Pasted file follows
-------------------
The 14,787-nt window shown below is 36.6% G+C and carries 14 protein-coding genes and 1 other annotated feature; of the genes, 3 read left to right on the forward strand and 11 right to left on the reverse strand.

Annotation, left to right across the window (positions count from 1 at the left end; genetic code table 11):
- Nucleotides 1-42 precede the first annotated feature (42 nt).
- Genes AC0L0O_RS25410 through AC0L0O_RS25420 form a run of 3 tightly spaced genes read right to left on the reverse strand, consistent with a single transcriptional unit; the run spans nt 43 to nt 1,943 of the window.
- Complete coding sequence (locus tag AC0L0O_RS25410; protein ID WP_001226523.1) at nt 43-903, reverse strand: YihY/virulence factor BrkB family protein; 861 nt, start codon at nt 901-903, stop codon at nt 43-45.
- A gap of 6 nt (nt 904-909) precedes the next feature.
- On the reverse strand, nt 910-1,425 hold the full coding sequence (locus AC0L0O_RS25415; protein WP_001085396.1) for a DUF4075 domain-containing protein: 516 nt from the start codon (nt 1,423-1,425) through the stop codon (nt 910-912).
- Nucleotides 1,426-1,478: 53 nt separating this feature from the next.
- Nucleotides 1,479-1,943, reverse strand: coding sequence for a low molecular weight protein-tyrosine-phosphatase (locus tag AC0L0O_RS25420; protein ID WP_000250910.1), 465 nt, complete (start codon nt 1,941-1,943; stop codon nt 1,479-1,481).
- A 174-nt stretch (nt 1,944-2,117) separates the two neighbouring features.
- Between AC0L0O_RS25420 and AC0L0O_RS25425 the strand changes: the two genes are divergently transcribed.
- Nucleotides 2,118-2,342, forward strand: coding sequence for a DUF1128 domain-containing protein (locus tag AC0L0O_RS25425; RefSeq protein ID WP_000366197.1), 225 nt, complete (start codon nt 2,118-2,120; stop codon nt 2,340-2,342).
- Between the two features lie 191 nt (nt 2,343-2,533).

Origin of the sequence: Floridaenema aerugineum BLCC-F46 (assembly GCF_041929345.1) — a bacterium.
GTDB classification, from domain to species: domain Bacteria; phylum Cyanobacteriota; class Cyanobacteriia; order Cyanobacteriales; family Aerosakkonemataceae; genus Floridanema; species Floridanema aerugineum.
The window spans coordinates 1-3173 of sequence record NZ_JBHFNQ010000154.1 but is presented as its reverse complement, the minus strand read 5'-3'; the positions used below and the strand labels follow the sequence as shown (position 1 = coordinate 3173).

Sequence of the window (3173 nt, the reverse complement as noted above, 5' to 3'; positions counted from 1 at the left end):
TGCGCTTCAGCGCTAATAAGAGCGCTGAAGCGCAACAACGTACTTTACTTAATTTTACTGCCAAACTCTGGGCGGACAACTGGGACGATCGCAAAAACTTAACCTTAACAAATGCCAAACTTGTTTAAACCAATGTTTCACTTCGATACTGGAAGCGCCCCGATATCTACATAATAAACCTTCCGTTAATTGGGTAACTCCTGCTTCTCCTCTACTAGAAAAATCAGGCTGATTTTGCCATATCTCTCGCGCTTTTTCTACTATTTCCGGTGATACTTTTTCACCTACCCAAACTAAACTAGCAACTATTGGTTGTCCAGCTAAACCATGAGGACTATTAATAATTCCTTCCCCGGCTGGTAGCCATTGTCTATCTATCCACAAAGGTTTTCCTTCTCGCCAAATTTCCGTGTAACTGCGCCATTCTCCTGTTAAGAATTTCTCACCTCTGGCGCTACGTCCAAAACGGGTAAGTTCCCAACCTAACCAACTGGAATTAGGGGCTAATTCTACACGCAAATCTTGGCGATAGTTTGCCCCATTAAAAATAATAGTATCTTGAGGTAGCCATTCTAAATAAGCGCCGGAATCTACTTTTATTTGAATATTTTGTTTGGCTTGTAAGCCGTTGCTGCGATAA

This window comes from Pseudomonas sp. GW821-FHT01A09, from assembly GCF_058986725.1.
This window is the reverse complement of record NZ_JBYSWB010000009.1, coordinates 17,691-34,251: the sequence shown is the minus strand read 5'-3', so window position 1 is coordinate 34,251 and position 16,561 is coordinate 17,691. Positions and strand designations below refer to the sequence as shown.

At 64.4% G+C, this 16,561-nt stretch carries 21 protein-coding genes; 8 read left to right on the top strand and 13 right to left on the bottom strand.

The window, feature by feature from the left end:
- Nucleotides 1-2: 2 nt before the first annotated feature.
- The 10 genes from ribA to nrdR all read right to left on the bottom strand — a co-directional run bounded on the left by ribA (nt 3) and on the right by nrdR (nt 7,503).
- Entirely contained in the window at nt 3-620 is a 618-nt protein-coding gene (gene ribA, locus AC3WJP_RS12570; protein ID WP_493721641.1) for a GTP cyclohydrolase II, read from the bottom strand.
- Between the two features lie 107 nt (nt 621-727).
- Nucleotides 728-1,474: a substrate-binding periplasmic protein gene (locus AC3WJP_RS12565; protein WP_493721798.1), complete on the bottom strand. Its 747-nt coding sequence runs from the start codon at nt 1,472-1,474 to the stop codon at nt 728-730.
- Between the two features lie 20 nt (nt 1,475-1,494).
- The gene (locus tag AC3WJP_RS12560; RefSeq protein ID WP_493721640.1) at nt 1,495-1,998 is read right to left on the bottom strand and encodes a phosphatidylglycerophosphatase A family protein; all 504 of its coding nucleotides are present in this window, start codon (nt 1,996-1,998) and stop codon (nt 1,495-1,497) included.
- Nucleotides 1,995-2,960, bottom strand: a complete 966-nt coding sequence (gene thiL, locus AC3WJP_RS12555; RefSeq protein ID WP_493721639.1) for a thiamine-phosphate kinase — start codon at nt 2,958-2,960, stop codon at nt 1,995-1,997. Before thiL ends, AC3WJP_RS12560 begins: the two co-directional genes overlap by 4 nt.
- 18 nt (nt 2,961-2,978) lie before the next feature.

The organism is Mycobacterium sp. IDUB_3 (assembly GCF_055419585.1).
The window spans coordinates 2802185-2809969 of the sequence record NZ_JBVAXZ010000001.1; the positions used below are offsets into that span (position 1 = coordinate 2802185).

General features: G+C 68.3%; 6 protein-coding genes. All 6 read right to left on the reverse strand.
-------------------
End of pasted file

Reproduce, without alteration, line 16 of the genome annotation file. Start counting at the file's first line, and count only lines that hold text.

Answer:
The window spans coordinates 1-3173 of sequence record NZ_JBHFNQ010000154.1 but is presented as its reverse complement, the minus strand read 5'-3'; the positions used below and the strand labels follow the sequence as shown (position 1 = coordinate 3173).